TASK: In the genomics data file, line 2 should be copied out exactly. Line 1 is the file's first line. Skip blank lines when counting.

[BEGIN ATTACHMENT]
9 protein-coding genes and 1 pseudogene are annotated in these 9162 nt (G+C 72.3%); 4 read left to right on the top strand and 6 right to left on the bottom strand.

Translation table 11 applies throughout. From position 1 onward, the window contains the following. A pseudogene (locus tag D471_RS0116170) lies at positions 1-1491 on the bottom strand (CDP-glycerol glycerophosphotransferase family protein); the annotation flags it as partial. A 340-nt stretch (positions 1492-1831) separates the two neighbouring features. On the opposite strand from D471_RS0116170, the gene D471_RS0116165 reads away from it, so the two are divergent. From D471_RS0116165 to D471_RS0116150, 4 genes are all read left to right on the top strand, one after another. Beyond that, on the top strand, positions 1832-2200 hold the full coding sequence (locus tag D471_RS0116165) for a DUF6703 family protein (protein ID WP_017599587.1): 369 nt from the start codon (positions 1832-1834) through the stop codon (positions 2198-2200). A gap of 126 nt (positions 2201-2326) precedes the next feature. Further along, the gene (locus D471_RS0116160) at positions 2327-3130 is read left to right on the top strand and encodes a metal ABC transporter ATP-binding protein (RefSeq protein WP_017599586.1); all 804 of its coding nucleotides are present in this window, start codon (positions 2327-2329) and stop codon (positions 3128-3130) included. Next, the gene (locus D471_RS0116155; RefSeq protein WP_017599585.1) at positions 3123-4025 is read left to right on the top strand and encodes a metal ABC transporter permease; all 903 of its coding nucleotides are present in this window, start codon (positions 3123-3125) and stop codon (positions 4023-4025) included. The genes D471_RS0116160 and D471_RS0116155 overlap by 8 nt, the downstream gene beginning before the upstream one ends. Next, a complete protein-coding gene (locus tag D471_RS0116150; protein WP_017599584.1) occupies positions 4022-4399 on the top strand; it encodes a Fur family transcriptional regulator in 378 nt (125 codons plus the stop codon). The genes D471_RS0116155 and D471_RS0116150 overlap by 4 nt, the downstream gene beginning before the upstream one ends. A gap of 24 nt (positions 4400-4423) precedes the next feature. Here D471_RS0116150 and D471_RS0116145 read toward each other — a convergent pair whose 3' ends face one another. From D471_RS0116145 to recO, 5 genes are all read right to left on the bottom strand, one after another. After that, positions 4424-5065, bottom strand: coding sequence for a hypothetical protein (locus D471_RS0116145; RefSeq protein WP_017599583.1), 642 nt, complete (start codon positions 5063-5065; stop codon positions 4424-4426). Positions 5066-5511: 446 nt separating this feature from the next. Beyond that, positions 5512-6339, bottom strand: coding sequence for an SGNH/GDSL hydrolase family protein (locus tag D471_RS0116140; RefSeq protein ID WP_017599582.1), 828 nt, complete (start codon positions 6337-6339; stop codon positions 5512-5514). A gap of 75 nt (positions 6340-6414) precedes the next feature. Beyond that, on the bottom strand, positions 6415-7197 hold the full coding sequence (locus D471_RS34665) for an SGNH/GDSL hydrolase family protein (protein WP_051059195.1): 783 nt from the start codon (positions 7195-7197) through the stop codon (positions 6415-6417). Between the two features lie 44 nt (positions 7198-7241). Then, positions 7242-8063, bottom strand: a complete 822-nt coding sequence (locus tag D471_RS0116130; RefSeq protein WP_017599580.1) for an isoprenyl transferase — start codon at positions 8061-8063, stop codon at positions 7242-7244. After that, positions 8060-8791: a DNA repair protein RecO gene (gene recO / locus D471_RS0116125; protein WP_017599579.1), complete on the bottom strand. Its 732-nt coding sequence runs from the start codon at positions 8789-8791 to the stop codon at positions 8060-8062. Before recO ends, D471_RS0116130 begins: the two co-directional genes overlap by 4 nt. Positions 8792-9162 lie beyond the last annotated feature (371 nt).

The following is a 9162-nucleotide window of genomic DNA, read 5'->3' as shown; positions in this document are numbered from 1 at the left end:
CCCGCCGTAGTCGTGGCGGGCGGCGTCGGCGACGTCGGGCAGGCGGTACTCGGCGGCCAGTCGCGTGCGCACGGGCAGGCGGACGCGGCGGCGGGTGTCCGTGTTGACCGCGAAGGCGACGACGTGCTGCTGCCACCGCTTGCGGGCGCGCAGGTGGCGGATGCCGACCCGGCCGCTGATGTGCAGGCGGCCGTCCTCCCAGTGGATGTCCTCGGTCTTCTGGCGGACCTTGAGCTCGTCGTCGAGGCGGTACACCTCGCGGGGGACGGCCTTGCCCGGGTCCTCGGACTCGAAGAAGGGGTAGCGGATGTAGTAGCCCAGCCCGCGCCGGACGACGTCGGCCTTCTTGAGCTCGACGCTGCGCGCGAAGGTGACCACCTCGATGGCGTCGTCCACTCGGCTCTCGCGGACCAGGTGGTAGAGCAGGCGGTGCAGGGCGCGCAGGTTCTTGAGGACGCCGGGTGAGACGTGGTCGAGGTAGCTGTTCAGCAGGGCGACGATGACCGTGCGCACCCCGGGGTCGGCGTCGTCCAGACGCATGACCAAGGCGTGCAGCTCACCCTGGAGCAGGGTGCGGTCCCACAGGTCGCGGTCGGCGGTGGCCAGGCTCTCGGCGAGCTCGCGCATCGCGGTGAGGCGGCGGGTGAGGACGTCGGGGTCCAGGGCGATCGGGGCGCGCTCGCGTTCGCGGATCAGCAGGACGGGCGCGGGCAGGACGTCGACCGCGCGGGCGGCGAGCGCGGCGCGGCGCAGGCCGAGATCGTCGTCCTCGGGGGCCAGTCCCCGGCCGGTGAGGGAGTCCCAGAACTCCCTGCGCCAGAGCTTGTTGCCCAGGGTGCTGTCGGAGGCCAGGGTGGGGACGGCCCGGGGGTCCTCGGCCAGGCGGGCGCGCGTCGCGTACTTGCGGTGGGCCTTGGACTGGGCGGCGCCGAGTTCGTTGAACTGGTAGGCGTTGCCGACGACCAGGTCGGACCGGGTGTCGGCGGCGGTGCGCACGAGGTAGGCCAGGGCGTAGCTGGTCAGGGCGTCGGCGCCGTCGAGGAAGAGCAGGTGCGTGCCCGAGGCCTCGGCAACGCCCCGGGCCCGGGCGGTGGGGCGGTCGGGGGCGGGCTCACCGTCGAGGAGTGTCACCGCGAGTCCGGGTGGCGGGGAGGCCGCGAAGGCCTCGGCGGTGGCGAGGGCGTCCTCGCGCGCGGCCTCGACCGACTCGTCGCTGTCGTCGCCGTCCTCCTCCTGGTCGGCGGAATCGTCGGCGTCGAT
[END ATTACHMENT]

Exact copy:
Translation table 11 applies throughout. From position 1 onward, the window contains the following. A pseudogene (locus tag D471_RS0116170) lies at positions 1-1491 on the bottom strand (CDP-glycerol glycerophosphotransferase family protein); the annotation flags it as partial. A 340-nt stretch (positions 1492-1831) separates the two neighbouring features. On the opposite strand from D471_RS0116170, the gene D471_RS0116165 reads away from it, so the two are divergent. From D471_RS0116165 to D471_RS0116150, 4 genes are all read left to right on the top strand, one after another. Beyond that, on the top strand, positions 1832-2200 hold the full coding sequence (locus tag D471_RS0116165) for a DUF6703 family protein (protein ID WP_017599587.1): 369 nt from the start codon (positions 1832-1834) through the stop codon (positions 2198-2200). A gap of 126 nt (positions 2201-2326) precedes the next feature. Further along, the gene (locus D471_RS0116160) at positions 2327-3130 is read left to right on the top strand and encodes a metal ABC transporter ATP-binding protein (RefSeq protein WP_017599586.1); all 804 of its coding nucleotides are present in this window, start codon (positions 2327-2329) and stop codon (positions 3128-3130) included. Next, the gene (locus D471_RS0116155; RefSeq protein WP_017599585.1) at positions 3123-4025 is read left to right on the top strand and encodes a metal ABC transporter permease; all 903 of its coding nucleotides are present in this window, start codon (positions 3123-3125) and stop codon (positions 4023-4025) included. The genes D471_RS0116160 and D471_RS0116155 overlap by 8 nt, the downstream gene beginning before the upstream one ends. Next, a complete protein-coding gene (locus tag D471_RS0116150; protein WP_017599584.1) occupies positions 4022-4399 on the top strand; it encodes a Fur family transcriptional regulator in 378 nt (125 codons plus the stop codon). The genes D471_RS0116155 and D471_RS0116150 overlap by 4 nt, the downstream gene beginning before the upstream one ends. A gap of 24 nt (positions 4400-4423) precedes the next feature. Here D471_RS0116150 and D471_RS0116145 read toward each other — a convergent pair whose 3' ends face one another. From D471_RS0116145 to recO, 5 genes are all read right to left on the bottom strand, one after another. After that, positions 4424-5065, bottom strand: coding sequence for a hypothetical protein (locus D471_RS0116145; RefSeq protein WP_017599583.1), 642 nt, complete (start codon positions 5063-5065; stop codon positions 4424-4426). Positions 5066-5511: 446 nt separating this feature from the next. Beyond that, positions 5512-6339, bottom strand: coding sequence for an SGNH/GDSL hydrolase family protein (locus tag D471_RS0116140; RefSeq protein ID WP_017599582.1), 828 nt, complete (start codon positions 6337-6339; stop codon positions 5512-5514). A gap of 75 nt (positions 6340-6414) precedes the next feature. Beyond that, on the bottom strand, positions 6415-7197 hold the full coding sequence (locus D471_RS34665) for an SGNH/GDSL hydrolase family protein (protein WP_051059195.1): 783 nt from the start codon (positions 7195-7197) through the stop codon (positions 6415-6417). Between the two features lie 44 nt (positions 7198-7241). Then, positions 7242-8063, bottom strand: a complete 822-nt coding sequence (locus tag D471_RS0116130; RefSeq protein WP_017599580.1) for an isoprenyl transferase — start codon at positions 8061-8063, stop codon at positions 7242-7244. After that, positions 8060-8791: a DNA repair protein RecO gene (gene recO / locus D471_RS0116125; protein WP_017599579.1), complete on the bottom strand. Its 732-nt coding sequence runs from the start codon at positions 8789-8791 to the stop codon at positions 8060-8062. Before recO ends, D471_RS0116130 begins: the two co-directional genes overlap by 4 nt. Positions 8792-9162 lie beyond the last annotated feature (371 nt).